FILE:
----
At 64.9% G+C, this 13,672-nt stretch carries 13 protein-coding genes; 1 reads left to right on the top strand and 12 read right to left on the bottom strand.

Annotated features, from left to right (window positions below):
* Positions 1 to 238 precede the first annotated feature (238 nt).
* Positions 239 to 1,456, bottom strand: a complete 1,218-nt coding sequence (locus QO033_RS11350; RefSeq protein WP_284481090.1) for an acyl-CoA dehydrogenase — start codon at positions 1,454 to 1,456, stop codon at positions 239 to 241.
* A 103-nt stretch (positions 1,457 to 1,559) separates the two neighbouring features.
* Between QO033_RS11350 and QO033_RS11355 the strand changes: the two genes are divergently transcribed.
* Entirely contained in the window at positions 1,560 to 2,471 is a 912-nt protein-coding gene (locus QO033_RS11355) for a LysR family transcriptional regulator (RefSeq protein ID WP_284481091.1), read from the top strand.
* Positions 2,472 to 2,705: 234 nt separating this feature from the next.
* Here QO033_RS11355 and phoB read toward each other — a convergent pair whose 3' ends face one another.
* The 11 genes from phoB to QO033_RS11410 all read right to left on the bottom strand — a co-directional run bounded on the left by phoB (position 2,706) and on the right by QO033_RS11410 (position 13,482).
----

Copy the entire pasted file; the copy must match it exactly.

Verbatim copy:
At 64.9% G+C, this 13,672-nt stretch carries 13 protein-coding genes; 1 reads left to right on the top strand and 12 read right to left on the bottom strand.

Annotated features, from left to right (window positions below):
* Positions 1 to 238 precede the first annotated feature (238 nt).
* Positions 239 to 1,456, bottom strand: a complete 1,218-nt coding sequence (locus QO033_RS11350; RefSeq protein WP_284481090.1) for an acyl-CoA dehydrogenase — start codon at positions 1,454 to 1,456, stop codon at positions 239 to 241.
* A 103-nt stretch (positions 1,457 to 1,559) separates the two neighbouring features.
* Between QO033_RS11350 and QO033_RS11355 the strand changes: the two genes are divergently transcribed.
* Entirely contained in the window at positions 1,560 to 2,471 is a 912-nt protein-coding gene (locus QO033_RS11355) for a LysR family transcriptional regulator (RefSeq protein ID WP_284481091.1), read from the top strand.
* Positions 2,472 to 2,705: 234 nt separating this feature from the next.
* Here QO033_RS11355 and phoB read toward each other — a convergent pair whose 3' ends face one another.
* The 11 genes from phoB to QO033_RS11410 all read right to left on the bottom strand — a co-directional run bounded on the left by phoB (position 2,706) and on the right by QO033_RS11410 (position 13,482).